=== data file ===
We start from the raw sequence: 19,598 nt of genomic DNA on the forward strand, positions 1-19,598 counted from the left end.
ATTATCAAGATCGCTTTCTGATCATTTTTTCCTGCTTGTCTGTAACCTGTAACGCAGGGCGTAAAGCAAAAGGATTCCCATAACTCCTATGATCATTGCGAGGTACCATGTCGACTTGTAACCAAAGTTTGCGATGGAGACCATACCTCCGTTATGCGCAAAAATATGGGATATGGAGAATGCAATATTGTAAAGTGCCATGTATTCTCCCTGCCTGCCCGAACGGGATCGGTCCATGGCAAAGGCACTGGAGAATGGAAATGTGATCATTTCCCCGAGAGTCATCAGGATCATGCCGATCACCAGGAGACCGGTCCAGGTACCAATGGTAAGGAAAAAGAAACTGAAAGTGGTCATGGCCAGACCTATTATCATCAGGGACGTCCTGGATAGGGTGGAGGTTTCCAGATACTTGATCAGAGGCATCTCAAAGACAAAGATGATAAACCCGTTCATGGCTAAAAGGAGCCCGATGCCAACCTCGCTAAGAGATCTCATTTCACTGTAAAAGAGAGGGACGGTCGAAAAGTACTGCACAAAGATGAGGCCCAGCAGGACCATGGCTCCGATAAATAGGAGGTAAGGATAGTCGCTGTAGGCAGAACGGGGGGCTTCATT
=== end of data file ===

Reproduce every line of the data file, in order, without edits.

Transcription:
We start from the raw sequence: 19,598 nt of genomic DNA on the forward strand, positions 1-19,598 counted from the left end.
ATTATCAAGATCGCTTTCTGATCATTTTTTCCTGCTTGTCTGTAACCTGTAACGCAGGGCGTAAAGCAAAAGGATTCCCATAACTCCTATGATCATTGCGAGGTACCATGTCGACTTGTAACCAAAGTTTGCGATGGAGACCATACCTCCGTTATGCGCAAAAATATGGGATATGGAGAATGCAATATTGTAAAGTGCCATGTATTCTCCCTGCCTGCCCGAACGGGATCGGTCCATGGCAAAGGCACTGGAGAATGGAAATGTGATCATTTCCCCGAGAGTCATCAGGATCATGCCGATCACCAGGAGACCGGTCCAGGTACCAATGGTAAGGAAAAAGAAACTGAAAGTGGTCATGGCCAGACCTATTATCATCAGGGACGTCCTGGATAGGGTGGAGGTTTCCAGATACTTGATCAGAGGCATCTCAAAGACAAAGATGATAAACCCGTTCATGGCTAAAAGGAGCCCGATGCCAACCTCGCTAAGAGATCTCATTTCACTGTAAAAGAGAGGGACGGTCGAAAAGTACTGCACAAAGATGAGGCCCAGCAGGACCATGGCTCCGATAAATAGGAGGTAAGGATAGTCGCTGTAGGCAGAACGGGGGGCTTCATT